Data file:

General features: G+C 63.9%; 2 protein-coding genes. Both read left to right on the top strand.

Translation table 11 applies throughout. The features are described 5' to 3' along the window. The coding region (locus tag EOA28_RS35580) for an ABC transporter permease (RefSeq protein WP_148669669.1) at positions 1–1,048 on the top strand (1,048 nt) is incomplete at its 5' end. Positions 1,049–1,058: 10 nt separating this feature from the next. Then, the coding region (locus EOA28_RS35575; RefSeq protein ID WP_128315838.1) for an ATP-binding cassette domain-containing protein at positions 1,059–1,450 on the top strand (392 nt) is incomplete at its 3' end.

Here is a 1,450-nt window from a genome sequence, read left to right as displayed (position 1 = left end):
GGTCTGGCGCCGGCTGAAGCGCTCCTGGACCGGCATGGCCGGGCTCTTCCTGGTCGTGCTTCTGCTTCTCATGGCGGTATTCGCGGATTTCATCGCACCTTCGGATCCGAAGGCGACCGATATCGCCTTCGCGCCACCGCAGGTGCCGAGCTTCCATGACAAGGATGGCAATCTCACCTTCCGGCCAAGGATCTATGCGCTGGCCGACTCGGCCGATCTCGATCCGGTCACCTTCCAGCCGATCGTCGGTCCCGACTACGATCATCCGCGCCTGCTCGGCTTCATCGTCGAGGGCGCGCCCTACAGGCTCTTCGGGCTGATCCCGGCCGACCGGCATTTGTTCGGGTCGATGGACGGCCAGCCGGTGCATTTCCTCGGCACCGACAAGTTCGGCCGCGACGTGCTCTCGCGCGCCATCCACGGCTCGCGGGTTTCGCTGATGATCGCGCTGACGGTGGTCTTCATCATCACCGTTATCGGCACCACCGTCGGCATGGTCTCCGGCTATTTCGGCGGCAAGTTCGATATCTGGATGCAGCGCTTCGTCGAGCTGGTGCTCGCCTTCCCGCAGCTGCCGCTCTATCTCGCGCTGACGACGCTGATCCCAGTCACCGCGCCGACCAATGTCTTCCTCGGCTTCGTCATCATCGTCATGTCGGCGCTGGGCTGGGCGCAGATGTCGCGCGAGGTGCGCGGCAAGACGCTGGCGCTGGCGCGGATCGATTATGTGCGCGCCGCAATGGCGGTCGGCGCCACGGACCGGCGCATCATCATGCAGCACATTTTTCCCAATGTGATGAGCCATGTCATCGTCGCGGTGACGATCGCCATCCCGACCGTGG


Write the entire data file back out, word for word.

General features: G+C 63.9%; 2 protein-coding genes. Both read left to right on the top strand.

Translation table 11 applies throughout. The features are described 5' to 3' along the window. The coding region (locus tag EOA28_RS35580) for an ABC transporter permease (RefSeq protein WP_148669669.1) at positions 1–1,048 on the top strand (1,048 nt) is incomplete at its 5' end. Positions 1,049–1,058: 10 nt separating this feature from the next. Then, the coding region (locus EOA28_RS35575; RefSeq protein ID WP_128315838.1) for an ATP-binding cassette domain-containing protein at positions 1,059–1,450 on the top strand (392 nt) is incomplete at its 3' end.

Here is a 1,450-nt window from a genome sequence, read left to right as displayed (position 1 = left end):
GGTCTGGCGCCGGCTGAAGCGCTCCTGGACCGGCATGGCCGGGCTCTTCCTGGTCGTGCTTCTGCTTCTCATGGCGGTATTCGCGGATTTCATCGCACCTTCGGATCCGAAGGCGACCGATATCGCCTTCGCGCCACCGCAGGTGCCGAGCTTCCATGACAAGGATGGCAATCTCACCTTCCGGCCAAGGATCTATGCGCTGGCCGACTCGGCCGATCTCGATCCGGTCACCTTCCAGCCGATCGTCGGTCCCGACTACGATCATCCGCGCCTGCTCGGCTTCATCGTCGAGGGCGCGCCCTACAGGCTCTTCGGGCTGATCCCGGCCGACCGGCATTTGTTCGGGTCGATGGACGGCCAGCCGGTGCATTTCCTCGGCACCGACAAGTTCGGCCGCGACGTGCTCTCGCGCGCCATCCACGGCTCGCGGGTTTCGCTGATGATCGCGCTGACGGTGGTCTTCATCATCACCGTTATCGGCACCACCGTCGGCATGGTCTCCGGCTATTTCGGCGGCAAGTTCGATATCTGGATGCAGCGCTTCGTCGAGCTGGTGCTCGCCTTCCCGCAGCTGCCGCTCTATCTCGCGCTGACGACGCTGATCCCAGTCACCGCGCCGACCAATGTCTTCCTCGGCTTCGTCATCATCGTCATGTCGGCGCTGGGCTGGGCGCAGATGTCGCGCGAGGTGCGCGGCAAGACGCTGGCGCTGGCGCGGATCGATTATGTGCGCGCCGCAATGGCGGTCGGCGCCACGGACCGGCGCATCATCATGCAGCACATTTTTCCCAATGTGATGAGCCATGTCATCGTCGCGGTGACGATCGCCATCCCGACCGTGG